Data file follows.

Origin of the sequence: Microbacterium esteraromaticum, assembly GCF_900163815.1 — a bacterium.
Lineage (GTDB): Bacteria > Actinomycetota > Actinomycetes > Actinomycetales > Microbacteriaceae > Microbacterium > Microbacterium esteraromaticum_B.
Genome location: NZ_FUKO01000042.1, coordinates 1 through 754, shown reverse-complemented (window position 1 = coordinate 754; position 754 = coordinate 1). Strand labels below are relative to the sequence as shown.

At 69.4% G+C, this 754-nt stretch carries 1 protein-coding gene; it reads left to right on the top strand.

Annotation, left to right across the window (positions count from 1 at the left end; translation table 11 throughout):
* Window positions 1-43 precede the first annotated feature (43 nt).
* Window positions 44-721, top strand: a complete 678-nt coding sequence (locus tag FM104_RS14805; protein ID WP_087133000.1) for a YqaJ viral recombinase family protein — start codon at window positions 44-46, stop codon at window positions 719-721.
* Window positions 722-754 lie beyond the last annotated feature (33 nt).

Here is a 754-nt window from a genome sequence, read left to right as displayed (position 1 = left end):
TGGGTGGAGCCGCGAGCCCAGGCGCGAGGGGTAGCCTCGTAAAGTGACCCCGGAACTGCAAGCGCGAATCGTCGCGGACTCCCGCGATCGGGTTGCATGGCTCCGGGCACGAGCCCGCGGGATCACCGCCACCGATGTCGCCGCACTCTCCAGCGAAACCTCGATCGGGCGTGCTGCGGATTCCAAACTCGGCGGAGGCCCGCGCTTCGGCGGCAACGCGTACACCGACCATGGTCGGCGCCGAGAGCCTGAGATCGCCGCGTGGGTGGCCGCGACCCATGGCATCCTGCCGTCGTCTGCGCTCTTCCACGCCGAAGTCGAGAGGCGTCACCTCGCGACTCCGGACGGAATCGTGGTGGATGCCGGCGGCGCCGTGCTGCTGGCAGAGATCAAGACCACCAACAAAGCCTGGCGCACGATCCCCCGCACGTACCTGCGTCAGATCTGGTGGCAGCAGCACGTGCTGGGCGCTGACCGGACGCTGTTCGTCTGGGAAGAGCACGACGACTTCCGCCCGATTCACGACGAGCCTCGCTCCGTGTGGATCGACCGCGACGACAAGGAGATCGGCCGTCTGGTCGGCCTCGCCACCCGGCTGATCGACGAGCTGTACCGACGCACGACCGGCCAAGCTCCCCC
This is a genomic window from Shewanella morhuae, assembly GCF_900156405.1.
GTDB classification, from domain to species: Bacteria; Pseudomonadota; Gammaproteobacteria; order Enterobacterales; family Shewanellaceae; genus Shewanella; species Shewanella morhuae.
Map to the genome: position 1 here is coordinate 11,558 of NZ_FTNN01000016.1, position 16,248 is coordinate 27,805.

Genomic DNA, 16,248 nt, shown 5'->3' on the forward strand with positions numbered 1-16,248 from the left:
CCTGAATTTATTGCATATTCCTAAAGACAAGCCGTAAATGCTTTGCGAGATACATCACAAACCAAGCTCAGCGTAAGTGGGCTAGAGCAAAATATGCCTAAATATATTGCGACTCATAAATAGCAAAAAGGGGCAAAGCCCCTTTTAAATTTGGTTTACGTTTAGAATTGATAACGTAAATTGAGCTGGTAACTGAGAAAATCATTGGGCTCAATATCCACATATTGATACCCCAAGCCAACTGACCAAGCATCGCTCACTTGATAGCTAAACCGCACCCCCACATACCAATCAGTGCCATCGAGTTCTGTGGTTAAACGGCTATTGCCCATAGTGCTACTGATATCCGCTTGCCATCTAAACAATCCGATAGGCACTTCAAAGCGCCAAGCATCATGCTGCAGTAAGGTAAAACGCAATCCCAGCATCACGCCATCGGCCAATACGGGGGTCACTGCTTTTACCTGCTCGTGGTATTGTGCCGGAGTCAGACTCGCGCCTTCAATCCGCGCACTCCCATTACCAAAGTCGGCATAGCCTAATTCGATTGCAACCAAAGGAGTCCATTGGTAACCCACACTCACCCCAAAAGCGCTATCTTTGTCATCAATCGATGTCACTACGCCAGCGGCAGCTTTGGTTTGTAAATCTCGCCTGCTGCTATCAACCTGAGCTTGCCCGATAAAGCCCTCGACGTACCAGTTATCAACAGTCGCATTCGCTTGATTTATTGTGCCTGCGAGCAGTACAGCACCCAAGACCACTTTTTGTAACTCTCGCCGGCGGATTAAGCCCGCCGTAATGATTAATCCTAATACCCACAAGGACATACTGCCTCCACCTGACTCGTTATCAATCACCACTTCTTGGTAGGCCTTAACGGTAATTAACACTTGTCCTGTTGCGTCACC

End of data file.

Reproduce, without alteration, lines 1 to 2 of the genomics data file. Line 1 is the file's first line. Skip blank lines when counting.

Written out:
Origin of the sequence: Microbacterium esteraromaticum, assembly GCF_900163815.1 — a bacterium.
Lineage (GTDB): Bacteria > Actinomycetota > Actinomycetes > Actinomycetales > Microbacteriaceae > Microbacterium > Microbacterium esteraromaticum_B.